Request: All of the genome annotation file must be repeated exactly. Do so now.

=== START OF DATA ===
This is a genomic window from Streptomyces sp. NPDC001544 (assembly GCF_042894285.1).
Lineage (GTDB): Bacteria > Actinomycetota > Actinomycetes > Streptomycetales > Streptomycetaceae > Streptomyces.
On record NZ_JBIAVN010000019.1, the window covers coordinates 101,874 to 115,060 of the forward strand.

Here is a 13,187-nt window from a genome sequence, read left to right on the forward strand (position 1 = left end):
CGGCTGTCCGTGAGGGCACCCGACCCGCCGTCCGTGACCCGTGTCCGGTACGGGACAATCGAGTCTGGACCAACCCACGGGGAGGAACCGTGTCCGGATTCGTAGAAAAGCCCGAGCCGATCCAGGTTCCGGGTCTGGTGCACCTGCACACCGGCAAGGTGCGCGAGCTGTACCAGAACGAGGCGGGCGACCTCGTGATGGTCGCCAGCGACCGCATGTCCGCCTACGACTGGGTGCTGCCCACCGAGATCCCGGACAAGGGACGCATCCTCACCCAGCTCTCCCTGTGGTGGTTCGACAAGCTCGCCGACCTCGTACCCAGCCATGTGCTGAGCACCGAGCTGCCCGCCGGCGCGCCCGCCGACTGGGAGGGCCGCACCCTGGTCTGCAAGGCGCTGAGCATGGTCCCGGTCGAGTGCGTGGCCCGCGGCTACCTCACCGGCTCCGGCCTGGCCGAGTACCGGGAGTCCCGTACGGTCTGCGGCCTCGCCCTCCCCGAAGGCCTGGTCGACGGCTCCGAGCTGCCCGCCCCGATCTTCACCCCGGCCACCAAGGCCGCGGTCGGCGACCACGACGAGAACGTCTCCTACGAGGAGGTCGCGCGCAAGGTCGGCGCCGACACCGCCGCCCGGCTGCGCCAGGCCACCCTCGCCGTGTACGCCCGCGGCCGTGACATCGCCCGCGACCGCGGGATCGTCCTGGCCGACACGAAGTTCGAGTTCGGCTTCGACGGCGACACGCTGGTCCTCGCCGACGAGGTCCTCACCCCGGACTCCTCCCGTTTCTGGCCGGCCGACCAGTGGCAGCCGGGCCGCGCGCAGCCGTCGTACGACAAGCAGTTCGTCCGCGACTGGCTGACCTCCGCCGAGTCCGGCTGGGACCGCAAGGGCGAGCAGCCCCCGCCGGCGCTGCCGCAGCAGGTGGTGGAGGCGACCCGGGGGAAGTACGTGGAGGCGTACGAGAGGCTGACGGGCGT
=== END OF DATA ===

This is a genomic window from Streptomyces sp. NPDC001544 (assembly GCF_042894285.1).
Lineage (GTDB): Bacteria > Actinomycetota > Actinomycetes > Streptomycetales > Streptomycetaceae > Streptomyces.
On record NZ_JBIAVN010000019.1, the window covers coordinates 101,874 to 115,060 of the forward strand.

Here is a 13,187-nt window from a genome sequence, read left to right on the forward strand (position 1 = left end):
CGGCTGTCCGTGAGGGCACCCGACCCGCCGTCCGTGACCCGTGTCCGGTACGGGACAATCGAGTCTGGACCAACCCACGGGGAGGAACCGTGTCCGGATTCGTAGAAAAGCCCGAGCCGATCCAGGTTCCGGGTCTGGTGCACCTGCACACCGGCAAGGTGCGCGAGCTGTACCAGAACGAGGCGGGCGACCTCGTGATGGTCGCCAGCGACCGCATGTCCGCCTACGACTGGGTGCTGCCCACCGAGATCCCGGACAAGGGACGCATCCTCACCCAGCTCTCCCTGTGGTGGTTCGACAAGCTCGCCGACCTCGTACCCAGCCATGTGCTGAGCACCGAGCTGCCCGCCGGCGCGCCCGCCGACTGGGAGGGCCGCACCCTGGTCTGCAAGGCGCTGAGCATGGTCCCGGTCGAGTGCGTGGCCCGCGGCTACCTCACCGGCTCCGGCCTGGCCGAGTACCGGGAGTCCCGTACGGTCTGCGGCCTCGCCCTCCCCGAAGGCCTGGTCGACGGCTCCGAGCTGCCCGCCCCGATCTTCACCCCGGCCACCAAGGCCGCGGTCGGCGACCACGACGAGAACGTCTCCTACGAGGAGGTCGCGCGCAAGGTCGGCGCCGACACCGCCGCCCGGCTGCGCCAGGCCACCCTCGCCGTGTACGCCCGCGGCCGTGACATCGCCCGCGACCGCGGGATCGTCCTGGCCGACACGAAGTTCGAGTTCGGCTTCGACGGCGACACGCTGGTCCTCGCCGACGAGGTCCTCACCCCGGACTCCTCCCGTTTCTGGCCGGCCGACCAGTGGCAGCCGGGCCGCGCGCAGCCGTCGTACGACAAGCAGTTCGTCCGCGACTGGCTGACCTCCGCCGAGTCCGGCTGGGACCGCAAGGGCGAGCAGCCCCCGCCGGCGCTGCCGCAGCAGGTGGTGGAGGCGACCCGGGGGAAGTACGTGGAGGCGTACGAGAGGCTGACGGGCGT